University of Maryland University College
MODERN TECHNOLOGY AND THE USE OF ELECTRONICS
Modern technology and the use of electronics, especially computers have changed drastically over the last century. While many feel that there is a major advantage for the frequent use of computers, especially for the youth; there are some who oppose the constant use of them and feel as though they can be a bit of a downfall to the learning process overall. While we may all have our personal opinions on how computers impact the youth on writing and also reading. Clive Thompson and David Gelernter, who are both authors have strong opinions on how computers effect students. While Clive feels as though the use of computers encourage the youth to read and write more; David does not agree with the constant use of technology. Both authors have made very strong and valid points on the topic. Clive Thompson, who is a science and technology writer for the New York Times Magazine feels that since computers, text messaging and different social sites have come available to everyone, it offers kids the opportunity to write more. In this generation kids are constantly texting one another and engaging in various social networks, compared to older generations who only wrote when it was required for them to do so. He makes points by explaining that social media and status updates encourages kids to write more to their audience explaining their daily tweets and online blogs. On this topic, Thompson discusses a lot of research by Professor Andrea Lunsford and finds himself agreeing with her studies; stating that, “ I think we’re in midst of a literacy revolution the likes of which we haven’t seen since Greek civilization,” she says. A lot of socializing starts online and sometimes involves texting, status updates and blogging. It’s giving the young people the ability to express themselves more through their writing, where they effortlessly communicate back and forth with their peers. Clive Thompson makes a great point by explaining how computers effect the young generation into writing to their peers and not just their professor for an assignment. In conclusion, he agrees with Lunsford, stating that,” Technology isn’t killing our ability to write. It’s reviving it and pushing our literacy in bold new directions.” David Gelernter, who received his undergraduate degree from Yale University in classical Hebrew literature and is a professor of computer science at Yale; feels exactly the opposite. Unlike Thompson, he feels that computers should be in the schools and could help accomplish great things in subjects that he feel are being neglected as art and music. The difference is that Gelernter feels as though, “Computers make our worst educational nightmares come true,” he says. He makes a point on how the software on computers computes auto-spelling and also arithmetic. He explains that multimedia blinded students from the fundamentals of actually reading a book, and understanding what the author is conveying to the audience. David explains his theory on his conditions on how a computer should be used. First he states that there should be a new software for children that ignites the child’s imagination to get them to become more involved. Second, he wants to limit the use of computers for only recess and relaxation periods, for the purpose of kids not becoming dependent on it. Most important, he feels like educators should learn what parents and teachers already know: you cannot teach a child anything unless you look him in the face. “The computer’s potential to do good is modestly greater than a book’s in some areas. It’s potential to do harm is vastly greater, across the board.” The two authors have stated strong opinions about their beliefs on computers, and how they affect the younger generation. The similarities the share, is that computers do offer different opportunities to help them both academically and socially, but we should not ignore that the basics is what students need to be successful and not a short cut.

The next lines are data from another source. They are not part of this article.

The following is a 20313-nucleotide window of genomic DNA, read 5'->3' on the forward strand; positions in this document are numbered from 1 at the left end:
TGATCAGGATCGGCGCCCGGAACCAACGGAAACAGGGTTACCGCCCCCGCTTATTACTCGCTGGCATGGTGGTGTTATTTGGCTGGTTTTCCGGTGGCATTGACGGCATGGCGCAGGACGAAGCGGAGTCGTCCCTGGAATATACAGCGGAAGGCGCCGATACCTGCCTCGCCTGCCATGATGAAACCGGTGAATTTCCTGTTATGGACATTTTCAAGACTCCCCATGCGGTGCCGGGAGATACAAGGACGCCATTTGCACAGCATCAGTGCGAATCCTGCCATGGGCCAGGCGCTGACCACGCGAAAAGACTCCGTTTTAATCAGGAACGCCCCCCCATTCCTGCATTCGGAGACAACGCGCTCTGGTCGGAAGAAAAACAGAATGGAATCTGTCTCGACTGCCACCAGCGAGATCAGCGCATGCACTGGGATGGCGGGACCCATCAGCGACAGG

Thompson, Clive. (2002-2003). The New Literacy.
Gelernter, David. (1994). Computers cannot teach Children Basic Skills. New Republic. Kennedy,X.J., Kennedy, D.M., Muth, M.F. (2011). The Beford Guide For College Writers